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Editor's column: Dayton not messing around

April 30, 2011
By Per Peterson , Marshall Independent

When it comes to erasing the state's $5 billion budget deficit, you might not agree with Gov. Mark Dayton's plan to stick it to the rich people and make them pay more in taxes (let's not get into that right now). You might think he's not much of a public speaker, at least not for a governor (and you'd be right). You might not even agree with his choice of dogs (he just loves those German Shepherds).

But one thing you have to agree on is that even though it sometimes sounds like words are just stumbling out of his mouth instead of being spoken with some type of eloquence, he's saying the right things when it comes to a Vikings stadium.

As badly as our governor wants the team to stay in Minnesota, as much as he wants to see a new stadium built here, he won't sell out and he apparently won't let Vikings owner and self-proclaimed Giants fan Zygi Wilf get away with trying to leave the citizens of Minnesota holding a massive tab.

Wilf, a shrewd, successful, German-born, Jersey attorney-turned-businessman, is offering to pay up to one-third of the cost for a new, roofless stadium. Depending on who's crunching the numbers, that's $230 million, ballpark. The team he owns is worth almost three times that amount - since he took over the Vikings, the team's worth has grown by more than $200 million.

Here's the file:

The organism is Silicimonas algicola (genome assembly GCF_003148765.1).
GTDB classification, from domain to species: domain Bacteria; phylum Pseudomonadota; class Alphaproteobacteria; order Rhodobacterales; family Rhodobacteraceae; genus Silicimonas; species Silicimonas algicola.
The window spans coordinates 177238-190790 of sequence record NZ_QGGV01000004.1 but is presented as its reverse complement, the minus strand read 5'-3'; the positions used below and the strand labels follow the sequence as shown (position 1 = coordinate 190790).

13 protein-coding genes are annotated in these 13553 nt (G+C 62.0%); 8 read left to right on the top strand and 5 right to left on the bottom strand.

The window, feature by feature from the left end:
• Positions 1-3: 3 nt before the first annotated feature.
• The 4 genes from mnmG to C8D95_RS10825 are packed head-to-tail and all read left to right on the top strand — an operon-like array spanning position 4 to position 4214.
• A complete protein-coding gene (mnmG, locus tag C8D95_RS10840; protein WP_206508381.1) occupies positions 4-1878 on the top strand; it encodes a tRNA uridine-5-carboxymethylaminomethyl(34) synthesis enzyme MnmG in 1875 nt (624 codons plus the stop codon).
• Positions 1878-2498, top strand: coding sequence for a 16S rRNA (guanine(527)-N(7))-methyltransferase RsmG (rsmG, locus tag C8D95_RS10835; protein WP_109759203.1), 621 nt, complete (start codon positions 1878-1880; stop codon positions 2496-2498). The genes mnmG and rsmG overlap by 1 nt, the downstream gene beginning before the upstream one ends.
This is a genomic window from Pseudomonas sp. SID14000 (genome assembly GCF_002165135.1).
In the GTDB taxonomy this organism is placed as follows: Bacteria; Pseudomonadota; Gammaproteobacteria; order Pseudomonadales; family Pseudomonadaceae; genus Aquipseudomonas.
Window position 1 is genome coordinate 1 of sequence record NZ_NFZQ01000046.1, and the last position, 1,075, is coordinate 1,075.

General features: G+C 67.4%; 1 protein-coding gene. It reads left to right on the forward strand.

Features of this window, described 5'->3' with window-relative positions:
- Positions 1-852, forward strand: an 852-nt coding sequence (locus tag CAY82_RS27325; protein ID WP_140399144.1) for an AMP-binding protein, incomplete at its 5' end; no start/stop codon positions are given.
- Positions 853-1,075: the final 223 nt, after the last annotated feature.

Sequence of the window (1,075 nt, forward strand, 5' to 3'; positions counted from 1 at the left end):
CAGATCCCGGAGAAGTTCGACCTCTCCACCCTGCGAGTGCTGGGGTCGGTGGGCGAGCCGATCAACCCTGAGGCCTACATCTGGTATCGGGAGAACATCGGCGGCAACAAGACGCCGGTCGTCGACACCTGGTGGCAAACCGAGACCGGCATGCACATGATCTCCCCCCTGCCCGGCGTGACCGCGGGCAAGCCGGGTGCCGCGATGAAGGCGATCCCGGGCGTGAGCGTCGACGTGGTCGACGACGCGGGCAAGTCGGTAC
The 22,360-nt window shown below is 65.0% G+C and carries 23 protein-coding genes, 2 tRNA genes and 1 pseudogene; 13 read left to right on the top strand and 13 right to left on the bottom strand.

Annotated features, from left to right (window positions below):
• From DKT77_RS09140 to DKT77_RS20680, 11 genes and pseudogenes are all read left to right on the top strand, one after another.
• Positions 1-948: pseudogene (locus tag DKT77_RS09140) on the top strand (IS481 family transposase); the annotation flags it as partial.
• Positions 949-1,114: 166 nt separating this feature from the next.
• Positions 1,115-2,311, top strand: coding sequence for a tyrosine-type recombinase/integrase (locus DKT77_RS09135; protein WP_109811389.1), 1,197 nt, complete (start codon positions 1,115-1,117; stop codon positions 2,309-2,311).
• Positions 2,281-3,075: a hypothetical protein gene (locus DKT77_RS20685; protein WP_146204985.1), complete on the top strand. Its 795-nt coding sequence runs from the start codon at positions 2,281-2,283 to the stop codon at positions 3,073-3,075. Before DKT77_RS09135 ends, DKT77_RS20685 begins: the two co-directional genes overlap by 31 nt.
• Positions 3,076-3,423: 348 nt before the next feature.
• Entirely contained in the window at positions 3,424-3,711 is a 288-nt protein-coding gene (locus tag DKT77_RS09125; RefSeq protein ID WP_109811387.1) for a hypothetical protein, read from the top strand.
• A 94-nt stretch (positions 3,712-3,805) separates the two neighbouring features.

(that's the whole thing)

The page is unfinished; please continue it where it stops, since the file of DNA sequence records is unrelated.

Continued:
These are lofty numbers, but, like every other professional sports team owner, Wilf's greed and ego are driving him to want more. These guys have an unquenchable thirst for fortune and if they're losing money won't hesitate to move a team, or sell it, if the deal is right.

You can't blame him, really. The Vikings are ranked 31st out of 32 teams in estimated worth and Wilf knows he can change that and make loads more money with a new stadium. He'll get his new stadium - heck, it might even be in Minnesota - but it doesn't look like Dayton plans on letting him lowball the state.

A bill introduced by Republican lawmakers this month calls for the team to pay a third of the cost of a new stadium. But the governor, who won't support an open-aired stadium, on Monday said the Vikings should pay up to half the cost of a new stadium. One that comes with a roof would run about $900 million, so that would leave Wilf with a tab of roughly $450 million.

So where does that put us? This give-and-take between businessman and politician might be resolved peacefully. Wilf, realizing the lowball approach won't fly, could agree to dig a little deeper in his pockets to get his stadium built, and Dayton can declare victory after putting his foot down. Or, this ongoing thrust-and-parry routine could escalate into a Terminator vs. Predator-type war. And with both this year's session and the Vikings' Metrodome lease getting closer and closer to their respective expiration dates, things could get uglier than Ragnar in the morning.

It appears Dayton, who earlier this week put his other foot down with the Legislature to get him its budget-fixing solutions by next week, will stand his ground - agree or disagree with his politics, you can't help but commend him if he does - and that Wilf will be forced to make another major business decision: pay a little more or move the team from Minnesota. The former would cost him millions, the latter would cost us our football team.

Which way do you think the East Coast businessman will go?



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